November 2008
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Elgin’s Books


  • Christianity and Secularism

  • Evidence for the Bible


  • Hitchens – God Is Not Great XXII

    Listen to the MP3

    At the end of chapter ten of his book “God Is Not Great,” Christopher Hitchens has a summation more fitting of his book as a whole, then of the chapter.  He writes of the lost of belief in what he labels as his “secular faith.”  “Thus,” he writes, “dear reader, if you have come this far and found your own faith undermined… I know what you are going through.”  It is almost as if his main argument spent Hitchens was running out of steam.   As I noted last time, the argument in this chapter were particularly weak, even for Hitchens.

    The arguments in the next chapter on the origin of religion, are likewise feeble.  At its core Hitchens argument is that the some religions have dubious origins, therefore all religions are false.   His examples are the Melanesian “cargo cult,” describing how religious beliefs came out of contact with more advance cultures,  Marjoe Gortner, self-professed evangelical huckster, and finally the origin of Mormonism.  At its core Hitchens argument is irrational for it commits the fallacy of hasty generalization.  But there are further problems from a Christian point of view.  The Bible is clear that there are false beliefs and false prophets.  Thus when Hitchens points to the problems of other religions, it is, if anything, a minor confirmation of the Bible on this point.

    This is also no doubt the reason for the inclusion of Gortner in this list. But when we consider Gortner, immediately there is the impression of one of those IQ tests where you are asked ‘which one of these things is not like the other.’   Hitchens’ discussion of the cargo cult, and Mormonism deals with the origin of religions, which is the subject of the chapter.   Gortner is a 20th century figure taking advantage of a religion that is already thousands of years old.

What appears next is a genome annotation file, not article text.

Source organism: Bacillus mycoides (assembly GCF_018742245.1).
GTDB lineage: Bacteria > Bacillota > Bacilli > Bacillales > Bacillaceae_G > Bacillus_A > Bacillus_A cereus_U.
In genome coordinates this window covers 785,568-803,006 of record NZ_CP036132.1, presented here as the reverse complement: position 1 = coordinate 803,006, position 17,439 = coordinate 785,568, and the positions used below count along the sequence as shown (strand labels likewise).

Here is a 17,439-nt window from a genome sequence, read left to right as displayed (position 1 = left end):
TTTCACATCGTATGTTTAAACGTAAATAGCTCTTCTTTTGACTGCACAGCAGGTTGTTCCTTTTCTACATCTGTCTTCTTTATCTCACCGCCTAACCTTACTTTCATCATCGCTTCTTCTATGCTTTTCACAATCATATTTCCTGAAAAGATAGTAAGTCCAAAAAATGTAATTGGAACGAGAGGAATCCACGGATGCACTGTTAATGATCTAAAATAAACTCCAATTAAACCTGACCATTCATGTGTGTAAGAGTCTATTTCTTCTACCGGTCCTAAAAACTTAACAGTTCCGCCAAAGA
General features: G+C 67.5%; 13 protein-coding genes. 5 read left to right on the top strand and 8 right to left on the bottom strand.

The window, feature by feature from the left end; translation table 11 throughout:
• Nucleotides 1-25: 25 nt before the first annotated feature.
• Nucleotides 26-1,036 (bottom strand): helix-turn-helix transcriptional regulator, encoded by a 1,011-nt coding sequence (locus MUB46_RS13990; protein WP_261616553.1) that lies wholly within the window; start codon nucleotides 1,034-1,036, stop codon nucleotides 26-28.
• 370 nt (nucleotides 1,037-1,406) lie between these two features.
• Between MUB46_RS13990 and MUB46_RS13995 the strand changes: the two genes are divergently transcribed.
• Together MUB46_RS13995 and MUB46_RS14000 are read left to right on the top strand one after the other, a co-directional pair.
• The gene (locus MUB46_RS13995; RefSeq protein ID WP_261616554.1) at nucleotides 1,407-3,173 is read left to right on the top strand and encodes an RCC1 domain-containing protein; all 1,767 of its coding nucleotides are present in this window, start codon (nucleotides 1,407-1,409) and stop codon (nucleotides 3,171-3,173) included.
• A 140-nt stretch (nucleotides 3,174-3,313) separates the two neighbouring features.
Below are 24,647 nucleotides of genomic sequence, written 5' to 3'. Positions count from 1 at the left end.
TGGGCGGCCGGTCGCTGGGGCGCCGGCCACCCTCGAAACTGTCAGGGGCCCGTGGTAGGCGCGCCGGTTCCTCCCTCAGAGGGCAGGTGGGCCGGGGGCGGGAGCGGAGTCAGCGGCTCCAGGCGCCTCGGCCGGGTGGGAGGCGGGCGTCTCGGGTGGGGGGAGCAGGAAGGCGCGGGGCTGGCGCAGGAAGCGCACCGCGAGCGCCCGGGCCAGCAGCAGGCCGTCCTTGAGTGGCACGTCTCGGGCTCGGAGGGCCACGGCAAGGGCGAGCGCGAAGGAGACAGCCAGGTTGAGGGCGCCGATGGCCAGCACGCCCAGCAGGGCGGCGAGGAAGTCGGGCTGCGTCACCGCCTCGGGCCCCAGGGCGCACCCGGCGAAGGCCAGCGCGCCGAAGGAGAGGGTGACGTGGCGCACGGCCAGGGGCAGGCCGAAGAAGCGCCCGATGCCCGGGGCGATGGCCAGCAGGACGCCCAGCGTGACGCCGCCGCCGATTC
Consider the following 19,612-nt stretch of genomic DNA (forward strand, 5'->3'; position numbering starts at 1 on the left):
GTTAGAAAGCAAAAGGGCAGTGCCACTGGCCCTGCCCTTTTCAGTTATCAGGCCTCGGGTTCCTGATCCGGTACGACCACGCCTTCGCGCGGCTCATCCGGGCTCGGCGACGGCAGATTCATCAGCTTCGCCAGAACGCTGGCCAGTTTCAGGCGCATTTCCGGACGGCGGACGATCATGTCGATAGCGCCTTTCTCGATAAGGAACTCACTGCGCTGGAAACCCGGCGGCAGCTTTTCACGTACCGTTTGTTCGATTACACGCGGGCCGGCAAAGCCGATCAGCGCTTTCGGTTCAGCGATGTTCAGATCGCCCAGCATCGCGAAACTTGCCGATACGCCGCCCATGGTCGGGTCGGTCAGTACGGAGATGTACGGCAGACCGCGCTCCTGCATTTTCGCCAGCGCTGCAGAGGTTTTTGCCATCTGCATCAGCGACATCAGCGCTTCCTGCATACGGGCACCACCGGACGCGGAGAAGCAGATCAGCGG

The example of Gortner demonstrates nothing about the truth of actual Christianity, any more than the existence of huckster and con-artist demonstrates anything about the truth of actual medicine or science.  Does Hitchens seriously believe that we should denounce all of medicine because some snake-oil salesman is able to convince people to part with their money for some supposed cure?  If not then why should we denounce all religion, because Gortner can do the same in the guise of a preacher?

    Hitchens then has  a few comments on  the end of religion in chapter 12, which even for him, are more “useful and instructive” (p 169) than any actual argument. But these have no bearing on anything other than the small sect he discusses, so we will move on.  In chapter 13 Hitchens comes to the question of whether religion make people better? Hitchens knows he has a difficult task, and in fact this is in some respects an issue he has already dealt with in chapter two, where he argued that religion kills.  But there is a difference in the focus of the chapters, for while chapter two dealt with those who kill in the name of religion, this chapter start with those such as Martin Luther King and Gandhi, who argued for peaceful resistance in the face of injustice.